The iPhone 12 Pro is all the rage in the media and among techies. It’s the top-tier version with all the bells and whistles, and we don’t care how much it costs; we all want one.
Yet, this ignores the fact that the vast majority of consumers have more realistic expectations and budgets, making them gravitate towards the base iPhone 12.
All You Need To Know iPhone 12
Customers are drawn in by the iPhone 12 and can then upgrade to a Mini, Pro, or Pro Max depending on their needs and budget. That places a heavy strain on the iPhone 12, as most people’s go-to phone is the iPhone.
Read on to find out how well it meets your anticipations. And why it’s the most popular iPhone 12 model, too.
Technical Specifications, Layout, and Presentation
Apple’s own cases will fit both the iPhone 12 and the iPhone 12 Pro. When protected by a case, the sole visual giveaway that this isn’t a Pro model is the lack of a third camera lens; nonetheless, the big squircle camera housing is still present, serving as a constant reminder of what could have been.
Yet, there are many other hardware distinctions if you are brave enough to use your phone without a case, or at least intrigued by the concept that you might carry it naked. The first is the rainbow of hues, which you’ve probably already seen arrayed like a bowl of Skittles.
Even the blue version of the iPhone 12, which along with black is one of the more modest options, is lively, colourful, and bright. The iPhone 12 has an aluminium rather than stainless steel chassis, and its metal has a matte rather than hyper-glossy appearance.
Instead of having a glossy front screen, it has glossy rear glass, which is great for grip but will attract fingerprints like crazy the second you pull it out of the box. The iPhone 12 is impressive despite the inevitable fingerprints that will appear on its glass back.
Beautiful as it is, I for one am relieved to see angular lines replace the metal pillow forms of recent years. More can be seen and touched, and it’s comfortable in the hand. This is especially true with the 12, which is around 15% lighter than the 12 Pro, albeit this reduction in weight also contributes to the device’s overall impression of cheapness.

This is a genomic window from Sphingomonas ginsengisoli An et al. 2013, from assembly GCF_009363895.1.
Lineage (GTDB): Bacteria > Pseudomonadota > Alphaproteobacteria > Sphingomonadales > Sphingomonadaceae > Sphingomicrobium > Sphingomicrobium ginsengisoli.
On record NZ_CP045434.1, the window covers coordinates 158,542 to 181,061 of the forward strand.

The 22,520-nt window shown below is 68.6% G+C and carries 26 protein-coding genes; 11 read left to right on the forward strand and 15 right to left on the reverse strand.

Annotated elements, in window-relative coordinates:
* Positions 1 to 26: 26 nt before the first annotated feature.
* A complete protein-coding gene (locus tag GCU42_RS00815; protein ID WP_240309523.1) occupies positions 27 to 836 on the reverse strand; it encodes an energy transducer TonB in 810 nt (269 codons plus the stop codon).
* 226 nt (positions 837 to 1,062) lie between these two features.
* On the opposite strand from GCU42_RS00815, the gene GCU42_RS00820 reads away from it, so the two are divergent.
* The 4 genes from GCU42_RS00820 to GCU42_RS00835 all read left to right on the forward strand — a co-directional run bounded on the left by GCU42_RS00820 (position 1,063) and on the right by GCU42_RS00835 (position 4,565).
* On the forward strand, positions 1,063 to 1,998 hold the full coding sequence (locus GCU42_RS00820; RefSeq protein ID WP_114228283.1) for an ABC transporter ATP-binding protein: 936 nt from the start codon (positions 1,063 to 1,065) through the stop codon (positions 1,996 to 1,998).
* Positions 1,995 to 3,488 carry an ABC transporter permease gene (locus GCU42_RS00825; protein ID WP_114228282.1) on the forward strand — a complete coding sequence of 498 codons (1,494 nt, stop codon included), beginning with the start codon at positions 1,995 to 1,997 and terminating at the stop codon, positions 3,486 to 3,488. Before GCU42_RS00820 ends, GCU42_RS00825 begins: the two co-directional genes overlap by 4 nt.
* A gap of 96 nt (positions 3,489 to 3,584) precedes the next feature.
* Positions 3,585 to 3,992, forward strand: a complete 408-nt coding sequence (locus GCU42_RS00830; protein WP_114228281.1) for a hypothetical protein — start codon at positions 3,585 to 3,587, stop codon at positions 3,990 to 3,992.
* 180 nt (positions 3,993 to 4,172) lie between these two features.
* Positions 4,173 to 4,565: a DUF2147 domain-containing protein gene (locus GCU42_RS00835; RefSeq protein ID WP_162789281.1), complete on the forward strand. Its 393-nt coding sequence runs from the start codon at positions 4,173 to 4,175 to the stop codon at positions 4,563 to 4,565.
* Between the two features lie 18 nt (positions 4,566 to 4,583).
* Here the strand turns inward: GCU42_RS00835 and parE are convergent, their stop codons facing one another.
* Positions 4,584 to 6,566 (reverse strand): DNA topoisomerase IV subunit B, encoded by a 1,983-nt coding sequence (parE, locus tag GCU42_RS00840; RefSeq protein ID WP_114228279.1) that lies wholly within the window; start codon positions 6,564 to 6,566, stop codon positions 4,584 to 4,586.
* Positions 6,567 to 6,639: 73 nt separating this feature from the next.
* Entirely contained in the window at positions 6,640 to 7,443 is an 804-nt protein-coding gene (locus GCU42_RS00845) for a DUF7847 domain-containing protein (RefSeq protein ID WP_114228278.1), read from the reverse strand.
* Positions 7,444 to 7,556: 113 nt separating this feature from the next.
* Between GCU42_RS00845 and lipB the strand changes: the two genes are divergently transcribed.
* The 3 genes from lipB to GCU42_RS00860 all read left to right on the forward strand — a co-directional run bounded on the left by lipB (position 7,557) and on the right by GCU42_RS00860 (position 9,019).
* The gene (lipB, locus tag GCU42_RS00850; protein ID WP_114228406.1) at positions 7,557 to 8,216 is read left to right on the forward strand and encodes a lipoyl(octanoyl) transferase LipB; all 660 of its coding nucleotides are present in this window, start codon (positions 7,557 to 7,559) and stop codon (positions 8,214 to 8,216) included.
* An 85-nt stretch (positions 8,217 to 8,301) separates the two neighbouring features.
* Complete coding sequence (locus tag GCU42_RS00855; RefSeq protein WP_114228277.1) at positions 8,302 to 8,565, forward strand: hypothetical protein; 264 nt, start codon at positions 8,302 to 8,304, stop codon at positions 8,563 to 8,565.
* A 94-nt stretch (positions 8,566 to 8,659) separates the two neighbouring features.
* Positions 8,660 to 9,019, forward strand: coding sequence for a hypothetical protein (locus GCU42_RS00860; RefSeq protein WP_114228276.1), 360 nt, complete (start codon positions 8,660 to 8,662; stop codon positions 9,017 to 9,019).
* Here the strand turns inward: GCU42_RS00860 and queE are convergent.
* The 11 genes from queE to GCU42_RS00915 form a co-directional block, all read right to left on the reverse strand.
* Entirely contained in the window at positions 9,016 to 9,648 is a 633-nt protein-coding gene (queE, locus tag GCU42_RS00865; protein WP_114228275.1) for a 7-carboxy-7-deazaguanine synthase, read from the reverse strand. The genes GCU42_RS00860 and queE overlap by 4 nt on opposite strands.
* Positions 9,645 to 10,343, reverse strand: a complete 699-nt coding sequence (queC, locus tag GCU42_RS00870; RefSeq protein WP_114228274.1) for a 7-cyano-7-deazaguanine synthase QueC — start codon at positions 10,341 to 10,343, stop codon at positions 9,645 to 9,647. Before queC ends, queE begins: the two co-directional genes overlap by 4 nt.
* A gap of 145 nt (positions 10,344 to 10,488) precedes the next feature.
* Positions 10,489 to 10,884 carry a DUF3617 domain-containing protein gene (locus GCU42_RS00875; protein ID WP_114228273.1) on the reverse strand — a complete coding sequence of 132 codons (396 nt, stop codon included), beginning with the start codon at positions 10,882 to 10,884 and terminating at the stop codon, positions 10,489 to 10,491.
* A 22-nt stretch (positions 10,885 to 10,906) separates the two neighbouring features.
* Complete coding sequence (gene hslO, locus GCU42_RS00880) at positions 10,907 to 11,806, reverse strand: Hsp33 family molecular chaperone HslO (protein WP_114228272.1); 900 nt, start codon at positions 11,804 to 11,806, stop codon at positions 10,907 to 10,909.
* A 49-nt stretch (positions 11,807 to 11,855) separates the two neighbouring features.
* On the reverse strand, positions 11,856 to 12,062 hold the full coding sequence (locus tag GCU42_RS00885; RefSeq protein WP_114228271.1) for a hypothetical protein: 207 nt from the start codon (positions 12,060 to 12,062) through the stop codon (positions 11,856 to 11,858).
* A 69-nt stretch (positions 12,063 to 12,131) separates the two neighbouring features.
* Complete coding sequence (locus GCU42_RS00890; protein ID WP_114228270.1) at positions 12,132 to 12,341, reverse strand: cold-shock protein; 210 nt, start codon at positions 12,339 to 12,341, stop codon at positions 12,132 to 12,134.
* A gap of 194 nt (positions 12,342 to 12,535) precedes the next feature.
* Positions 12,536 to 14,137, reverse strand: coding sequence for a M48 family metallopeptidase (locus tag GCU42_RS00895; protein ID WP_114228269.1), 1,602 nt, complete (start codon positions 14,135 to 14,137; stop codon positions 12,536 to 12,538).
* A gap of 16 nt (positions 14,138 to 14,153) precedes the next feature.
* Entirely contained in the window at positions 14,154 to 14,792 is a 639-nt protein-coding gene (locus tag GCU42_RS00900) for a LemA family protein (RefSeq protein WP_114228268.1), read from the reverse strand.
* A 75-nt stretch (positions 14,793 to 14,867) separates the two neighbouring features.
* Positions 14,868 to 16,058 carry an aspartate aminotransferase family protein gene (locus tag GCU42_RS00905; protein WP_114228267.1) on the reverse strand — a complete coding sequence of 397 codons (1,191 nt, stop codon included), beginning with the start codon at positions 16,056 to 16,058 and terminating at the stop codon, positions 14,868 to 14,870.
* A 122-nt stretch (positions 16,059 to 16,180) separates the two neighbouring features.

This is just a light and manageable phone; if you’ve never used the 11 Pro or 12 Pro, you won’t even notice the difference. Although the new OLED display makes the screen bigger than before at 6.1 inches with slimmer bezels on all sides, the phone’s featherweight weight is impressive.
The small sensation is enhanced by the sleek metal edges and the angular glass screen. Although the Face ID notch is still distracting to the eye, the feature is well worth the price of admission.
The screen is fantastic, especially considering the low cost. It’s vivid and colourful, with low colour shift and wide viewing angles. Because it is a laminated OLED, readability is excellent even in direct sunlight.
On paper, the sole distinction is that the iPhone 12 is rated for a maximum brightness of 625 nits, whilst the iPhone 12 Pro is rated for 800 nits. Strangely, both screens can attain the same maximum brightness of 1200 nits when viewing HDR video, and Apple’s own literature confirms this.
The screen of the 12 Pro seems slightly brighter, although that could be my imagination. Despite what Apple’s numbers say, it doesn’t appear to be 28% brighter. We can all get behind the new Ceramic Shield glass’s increased drop performance by a factor of four, but I want to be clear that no such claim is made for the glass’s scratch resistance.
You shouldn’t expect this screen to be unbreakable, as my review device already has a few little scratches after a week of moderate use. I dropped my phone on the sidewalk from waist height, but since I had a silicone case on it, it was unharmed.
Functionality, Efficiency, and Effectiveness
The fact that the iPhone 12 runs the same version of iOS 14 as the user’s current device will be the best feature for many consumers. Consistency is a significant reason why so many people continue with iPhones, even though it may appear boring to Android users who purportedly get to taste a new flavour of Android with each phone upgrade.